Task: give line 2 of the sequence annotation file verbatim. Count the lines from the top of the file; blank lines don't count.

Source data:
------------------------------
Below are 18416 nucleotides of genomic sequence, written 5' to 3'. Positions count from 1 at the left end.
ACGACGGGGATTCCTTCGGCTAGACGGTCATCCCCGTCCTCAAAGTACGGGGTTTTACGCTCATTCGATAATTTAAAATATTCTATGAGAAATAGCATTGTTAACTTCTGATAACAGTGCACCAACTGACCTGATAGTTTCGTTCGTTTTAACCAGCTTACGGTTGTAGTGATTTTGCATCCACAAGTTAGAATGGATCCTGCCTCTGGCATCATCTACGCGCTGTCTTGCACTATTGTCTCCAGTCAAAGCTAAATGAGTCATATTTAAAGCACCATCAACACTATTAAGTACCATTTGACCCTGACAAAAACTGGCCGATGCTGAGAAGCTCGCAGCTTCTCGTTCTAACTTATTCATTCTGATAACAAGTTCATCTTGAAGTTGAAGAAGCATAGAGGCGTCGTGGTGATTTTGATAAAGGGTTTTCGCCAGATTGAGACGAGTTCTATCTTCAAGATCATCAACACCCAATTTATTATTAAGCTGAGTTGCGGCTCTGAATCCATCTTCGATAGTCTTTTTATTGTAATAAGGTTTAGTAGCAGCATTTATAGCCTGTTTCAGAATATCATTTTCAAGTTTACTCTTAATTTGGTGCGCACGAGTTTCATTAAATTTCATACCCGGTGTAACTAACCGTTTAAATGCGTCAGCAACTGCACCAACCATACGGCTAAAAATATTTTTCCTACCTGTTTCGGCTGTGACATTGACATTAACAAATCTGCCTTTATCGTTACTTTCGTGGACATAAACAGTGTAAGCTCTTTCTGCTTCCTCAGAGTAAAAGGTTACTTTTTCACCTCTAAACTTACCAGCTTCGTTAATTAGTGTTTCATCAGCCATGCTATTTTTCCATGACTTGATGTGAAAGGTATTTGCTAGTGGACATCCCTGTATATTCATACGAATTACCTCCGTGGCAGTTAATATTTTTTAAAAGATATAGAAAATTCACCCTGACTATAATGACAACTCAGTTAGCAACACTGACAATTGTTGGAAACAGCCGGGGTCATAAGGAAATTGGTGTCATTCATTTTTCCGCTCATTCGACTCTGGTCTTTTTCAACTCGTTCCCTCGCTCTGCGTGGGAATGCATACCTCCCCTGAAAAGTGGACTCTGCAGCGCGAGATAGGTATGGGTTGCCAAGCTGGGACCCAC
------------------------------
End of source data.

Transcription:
ACGACGGGGATTCCTTCGGCTAGACGGTCATCCCCGTCCTCAAAGTACGGGGTTTTACGCTCATTCGATAATTTAAAATATTCTATGAGAAATAGCATTGTTAACTTCTGATAACAGTGCACCAACTGACCTGATAGTTTCGTTCGTTTTAACCAGCTTACGGTTGTAGTGATTTTGCATCCACAAGTTAGAATGGATCCTGCCTCTGGCATCATCTACGCGCTGTCTTGCACTATTGTCTCCAGTCAAAGCTAAATGAGTCATATTTAAAGCACCATCAACACTATTAAGTACCATTTGACCCTGACAAAAACTGGCCGATGCTGAGAAGCTCGCAGCTTCTCGTTCTAACTTATTCATTCTGATAACAAGTTCATCTTGAAGTTGAAGAAGCATAGAGGCGTCGTGGTGATTTTGATAAAGGGTTTTCGCCAGATTGAGACGAGTTCTATCTTCAAGATCATCAACACCCAATTTATTATTAAGCTGAGTTGCGGCTCTGAATCCATCTTCGATAGTCTTTTTATTGTAATAAGGTTTAGTAGCAGCATTTATAGCCTGTTTCAGAATATCATTTTCAAGTTTACTCTTAATTTGGTGCGCACGAGTTTCATTAAATTTCATACCCGGTGTAACTAACCGTTTAAATGCGTCAGCAACTGCACCAACCATACGGCTAAAAATATTTTTCCTACCTGTTTCGGCTGTGACATTGACATTAACAAATCTGCCTTTATCGTTACTTTCGTGGACATAAACAGTGTAAGCTCTTTCTGCTTCCTCAGAGTAAAAGGTTACTTTTTCACCTCTAAACTTACCAGCTTCGTTAATTAGTGTTTCATCAGCCATGCTATTTTTCCATGACTTGATGTGAAAGGTATTTGCTAGTGGACATCCCTGTATATTCATACGAATTACCTCCGTGGCAGTTAATATTTTTTAAAAGATATAGAAAATTCACCCTGACTATAATGACAACTCAGTTAGCAACACTGACAATTGTTGGAAACAGCCGGGGTCATAAGGAAATTGGTGTCATTCATTTTTCCGCTCATTCGACTCTGGTCTTTTTCAACTCGTTCCCTCGCTCTGCGTGGGAATGCATACCTCCCCTGAAAAGTGGACTCTGCAGCGCGAGATAGGTATGGGTTGCCAAGCTGGGACCCAC